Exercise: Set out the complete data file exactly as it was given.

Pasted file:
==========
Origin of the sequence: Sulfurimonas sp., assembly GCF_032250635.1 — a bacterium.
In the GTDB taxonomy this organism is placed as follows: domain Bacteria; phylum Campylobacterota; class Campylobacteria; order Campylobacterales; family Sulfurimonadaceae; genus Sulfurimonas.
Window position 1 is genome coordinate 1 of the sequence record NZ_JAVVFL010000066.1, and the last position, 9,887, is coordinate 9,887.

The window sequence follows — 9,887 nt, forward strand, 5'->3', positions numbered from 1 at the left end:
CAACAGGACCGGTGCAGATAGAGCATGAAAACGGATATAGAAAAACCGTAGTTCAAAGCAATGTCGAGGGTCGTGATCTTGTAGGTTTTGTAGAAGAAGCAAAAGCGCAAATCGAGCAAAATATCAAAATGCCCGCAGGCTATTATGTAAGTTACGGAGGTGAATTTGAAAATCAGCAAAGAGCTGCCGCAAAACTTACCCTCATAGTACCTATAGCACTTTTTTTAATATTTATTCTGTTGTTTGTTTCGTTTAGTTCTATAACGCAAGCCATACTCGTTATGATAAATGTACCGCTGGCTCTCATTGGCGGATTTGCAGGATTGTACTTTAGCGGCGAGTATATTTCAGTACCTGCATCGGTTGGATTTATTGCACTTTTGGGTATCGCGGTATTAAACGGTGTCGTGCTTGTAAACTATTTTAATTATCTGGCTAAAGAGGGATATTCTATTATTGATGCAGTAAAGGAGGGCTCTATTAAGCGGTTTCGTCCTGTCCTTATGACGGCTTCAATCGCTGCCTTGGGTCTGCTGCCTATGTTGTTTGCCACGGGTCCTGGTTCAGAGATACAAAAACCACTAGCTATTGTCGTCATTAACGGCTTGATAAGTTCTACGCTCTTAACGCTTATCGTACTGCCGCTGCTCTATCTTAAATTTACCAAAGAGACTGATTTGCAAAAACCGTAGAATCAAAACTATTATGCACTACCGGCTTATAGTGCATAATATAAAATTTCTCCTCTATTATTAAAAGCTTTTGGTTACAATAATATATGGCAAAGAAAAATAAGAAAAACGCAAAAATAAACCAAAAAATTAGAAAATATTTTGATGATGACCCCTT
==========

Origin of the sequence: Sulfurimonas sp., assembly GCF_032250635.1 — a bacterium.
In the GTDB taxonomy this organism is placed as follows: domain Bacteria; phylum Campylobacterota; class Campylobacteria; order Campylobacterales; family Sulfurimonadaceae; genus Sulfurimonas.
Window position 1 is genome coordinate 1 of the sequence record NZ_JAVVFL010000066.1, and the last position, 9,887, is coordinate 9,887.

The window sequence follows — 9,887 nt, forward strand, 5'->3', positions numbered from 1 at the left end:
CAACAGGACCGGTGCAGATAGAGCATGAAAACGGATATAGAAAAACCGTAGTTCAAAGCAATGTCGAGGGTCGTGATCTTGTAGGTTTTGTAGAAGAAGCAAAAGCGCAAATCGAGCAAAATATCAAAATGCCCGCAGGCTATTATGTAAGTTACGGAGGTGAATTTGAAAATCAGCAAAGAGCTGCCGCAAAACTTACCCTCATAGTACCTATAGCACTTTTTTTAATATTTATTCTGTTGTTTGTTTCGTTTAGTTCTATAACGCAAGCCATACTCGTTATGATAAATGTACCGCTGGCTCTCATTGGCGGATTTGCAGGATTGTACTTTAGCGGCGAGTATATTTCAGTACCTGCATCGGTTGGATTTATTGCACTTTTGGGTATCGCGGTATTAAACGGTGTCGTGCTTGTAAACTATTTTAATTATCTGGCTAAAGAGGGATATTCTATTATTGATGCAGTAAAGGAGGGCTCTATTAAGCGGTTTCGTCCTGTCCTTATGACGGCTTCAATCGCTGCCTTGGGTCTGCTGCCTATGTTGTTTGCCACGGGTCCTGGTTCAGAGATACAAAAACCACTAGCTATTGTCGTCATTAACGGCTTGATAAGTTCTACGCTCTTAACGCTTATCGTACTGCCGCTGCTCTATCTTAAATTTACCAAAGAGACTGATTTGCAAAAACCGTAGAATCAAAACTATTATGCACTACCGGCTTATAGTGCATAATATAAAATTTCTCCTCTATTATTAAAAGCTTTTGGTTACAATAATATATGGCAAAGAAAAATAAGAAAAACGCAAAAATAAACCAAAAAATTAGAAAATATTTTGATGATGACCCCTT